UMMS Affiliation

Program in Molecular Medicine; Department of Pediatrics, Division of Immunology/Infectious Disease

Date

2-8-2017

Document Type

Article

Disciplines

Immune System Diseases | Infectious Disease | Pediatrics | Therapeutics | Virus Diseases

Abstract

The latent reservoir is a major barrier to HIV eradication. Reservoir size is emerging as an important biomarker to assess the likelihood of HIV remission in the absence of antiretroviral therapy (ART) and may be reduced by earlier initiation of ART that restricts HIV spread into CD4+ T cells. Reservoir size is traditionally measured with a quantitative viral outgrowth assay (QVOA) that induces replication-competent HIV production through in vitro stimulation of resting CD4+ T cells. However, the recent identification of replication-intact, non-induced proviral genomes (NIPG) suggests the QVOA significantly underestimates (by 62-fold) latent reservoir size in chronically-infected adults. Whether formation and persistence of Intact, NIPG is thwarted by early ART initiation and long-term virologic suppression in perinatal infection is unclear. Here, we show that the latent reservoir in 11 early treated, long-term suppressed perinatally infected children and adolescents was not inducible by QVOA and dominated by defective, NIPG. Single genome analysis of 164 NIPG from 232 million cultured resting CD4+ T cells revealed no replication-intact, near-full length sequences. Forty-three (26%) NIPG contained APOBEC3G-mediated hypermutation, 115 (70%) NIPG contained large internal deletions, one NIPG contained nonsense mutations and indels, and 5 (3%) NIPG were assigned as "Not Evaluable" due to multiple failed sequencing attempts that precluded further classification. The lack of replication competent inducible provirus and intact NIPG in this cohort indicate early, long-term ART of perinatal infection leads to marked diminution of replication-competent HIV-1 reservoirs, creating a favorable state towards interventions aimed at virologic remission.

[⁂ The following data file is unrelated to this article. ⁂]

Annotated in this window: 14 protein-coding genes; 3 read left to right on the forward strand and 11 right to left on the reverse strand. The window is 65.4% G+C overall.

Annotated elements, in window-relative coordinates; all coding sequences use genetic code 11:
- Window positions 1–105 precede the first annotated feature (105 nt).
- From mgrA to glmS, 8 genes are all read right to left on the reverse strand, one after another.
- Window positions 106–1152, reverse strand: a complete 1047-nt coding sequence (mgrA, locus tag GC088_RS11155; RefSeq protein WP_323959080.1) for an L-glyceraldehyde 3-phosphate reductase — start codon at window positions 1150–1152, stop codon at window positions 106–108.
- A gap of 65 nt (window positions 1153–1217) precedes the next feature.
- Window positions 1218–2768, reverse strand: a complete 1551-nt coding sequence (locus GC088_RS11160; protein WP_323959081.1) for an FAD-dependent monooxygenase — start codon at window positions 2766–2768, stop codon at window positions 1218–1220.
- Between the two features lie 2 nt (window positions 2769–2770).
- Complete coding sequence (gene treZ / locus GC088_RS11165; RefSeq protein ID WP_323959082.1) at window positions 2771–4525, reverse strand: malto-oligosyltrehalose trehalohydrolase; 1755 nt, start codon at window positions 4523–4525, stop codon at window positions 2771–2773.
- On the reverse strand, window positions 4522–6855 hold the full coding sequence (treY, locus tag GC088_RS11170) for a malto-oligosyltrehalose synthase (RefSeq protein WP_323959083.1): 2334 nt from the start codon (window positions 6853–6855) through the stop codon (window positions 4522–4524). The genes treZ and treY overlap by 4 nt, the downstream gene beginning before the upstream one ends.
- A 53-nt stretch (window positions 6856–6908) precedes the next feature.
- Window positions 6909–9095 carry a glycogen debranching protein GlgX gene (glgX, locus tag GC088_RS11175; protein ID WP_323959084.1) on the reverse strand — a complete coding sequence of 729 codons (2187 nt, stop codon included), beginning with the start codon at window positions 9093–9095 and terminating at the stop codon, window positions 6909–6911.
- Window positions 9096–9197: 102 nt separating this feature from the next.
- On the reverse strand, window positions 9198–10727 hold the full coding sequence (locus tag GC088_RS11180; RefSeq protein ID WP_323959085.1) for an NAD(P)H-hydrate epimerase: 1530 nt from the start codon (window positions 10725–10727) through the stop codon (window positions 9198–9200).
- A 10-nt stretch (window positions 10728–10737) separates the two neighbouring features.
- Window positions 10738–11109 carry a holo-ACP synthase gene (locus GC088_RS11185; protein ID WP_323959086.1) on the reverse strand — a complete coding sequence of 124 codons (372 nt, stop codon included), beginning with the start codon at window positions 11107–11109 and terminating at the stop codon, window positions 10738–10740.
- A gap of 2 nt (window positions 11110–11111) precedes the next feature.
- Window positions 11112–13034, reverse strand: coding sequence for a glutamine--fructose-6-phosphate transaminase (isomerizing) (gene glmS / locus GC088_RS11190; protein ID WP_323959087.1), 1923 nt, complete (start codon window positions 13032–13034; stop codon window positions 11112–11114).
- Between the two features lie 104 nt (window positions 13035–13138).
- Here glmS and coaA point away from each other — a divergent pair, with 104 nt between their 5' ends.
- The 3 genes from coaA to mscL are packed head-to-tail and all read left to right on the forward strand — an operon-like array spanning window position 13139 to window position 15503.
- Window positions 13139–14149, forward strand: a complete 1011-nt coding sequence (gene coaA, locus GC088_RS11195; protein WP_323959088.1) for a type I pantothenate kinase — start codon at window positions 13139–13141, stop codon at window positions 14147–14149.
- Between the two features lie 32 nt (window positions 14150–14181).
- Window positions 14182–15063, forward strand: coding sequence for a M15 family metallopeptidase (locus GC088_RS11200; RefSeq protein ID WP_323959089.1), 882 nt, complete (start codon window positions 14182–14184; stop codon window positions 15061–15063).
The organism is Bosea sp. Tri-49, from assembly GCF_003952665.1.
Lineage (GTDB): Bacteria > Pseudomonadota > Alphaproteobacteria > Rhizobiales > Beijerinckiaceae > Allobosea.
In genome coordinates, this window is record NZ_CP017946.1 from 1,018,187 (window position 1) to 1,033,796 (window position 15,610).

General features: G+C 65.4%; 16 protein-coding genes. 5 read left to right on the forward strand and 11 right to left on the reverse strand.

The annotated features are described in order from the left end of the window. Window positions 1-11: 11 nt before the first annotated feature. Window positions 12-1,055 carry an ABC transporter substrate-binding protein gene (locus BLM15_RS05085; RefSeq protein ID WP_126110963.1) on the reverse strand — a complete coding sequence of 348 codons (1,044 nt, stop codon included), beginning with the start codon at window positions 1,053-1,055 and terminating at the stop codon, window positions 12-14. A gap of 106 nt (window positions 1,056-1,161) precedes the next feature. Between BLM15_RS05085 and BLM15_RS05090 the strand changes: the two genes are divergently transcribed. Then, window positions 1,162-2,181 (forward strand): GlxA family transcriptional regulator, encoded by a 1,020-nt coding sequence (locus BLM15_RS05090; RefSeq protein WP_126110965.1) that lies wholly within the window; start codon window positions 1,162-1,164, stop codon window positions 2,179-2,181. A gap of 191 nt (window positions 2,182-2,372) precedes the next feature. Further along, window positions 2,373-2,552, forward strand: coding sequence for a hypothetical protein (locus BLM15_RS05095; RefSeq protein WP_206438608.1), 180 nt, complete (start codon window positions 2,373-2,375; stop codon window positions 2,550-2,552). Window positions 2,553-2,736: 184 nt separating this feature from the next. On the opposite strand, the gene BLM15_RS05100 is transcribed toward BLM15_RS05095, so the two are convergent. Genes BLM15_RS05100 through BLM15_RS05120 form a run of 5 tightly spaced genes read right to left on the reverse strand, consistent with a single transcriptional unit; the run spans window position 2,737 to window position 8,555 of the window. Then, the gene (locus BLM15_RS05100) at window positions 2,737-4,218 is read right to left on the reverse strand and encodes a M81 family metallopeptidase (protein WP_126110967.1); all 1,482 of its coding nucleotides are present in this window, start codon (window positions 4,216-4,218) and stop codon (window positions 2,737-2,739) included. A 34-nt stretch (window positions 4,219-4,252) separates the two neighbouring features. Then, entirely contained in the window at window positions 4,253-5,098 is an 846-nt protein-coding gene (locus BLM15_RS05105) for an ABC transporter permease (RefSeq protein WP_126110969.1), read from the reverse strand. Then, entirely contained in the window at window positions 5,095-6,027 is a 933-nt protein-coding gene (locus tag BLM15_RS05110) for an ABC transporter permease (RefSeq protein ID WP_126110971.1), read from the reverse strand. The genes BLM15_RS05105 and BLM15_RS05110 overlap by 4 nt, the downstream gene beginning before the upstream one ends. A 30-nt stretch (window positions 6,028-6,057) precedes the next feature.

Rights and Permissions

This is an open access article, free of all copyright, and may be freely reproduced, distributed, transmitted, modified, built upon, or otherwise used by anyone for any lawful purpose. The work is made available under the Creative Commons CC0 public domain dedication. Citation: PLoS One. 2017 Feb 8;12(2):e0170548. eCollection 2017. Link to article on publisher's site

DOI of Published Version

10.1371/journal.pone.0170548

Related Resources

Link to Article in PubMed

Keywords

HIV, Antiretroviral therapy, perinatal infection

Journal Title

PloS one

PubMed ID

28178277

Share

COinS
 
 

To view the content in your browser, please download Adobe Reader or, alternately,
you may Download the file to your hard drive.

NOTE: The latest versions of Adobe Reader do not support viewing PDF files within Firefox on Mac OS and if you are using a modern (Intel) Mac, there is no official plugin for viewing PDF files within the browser window.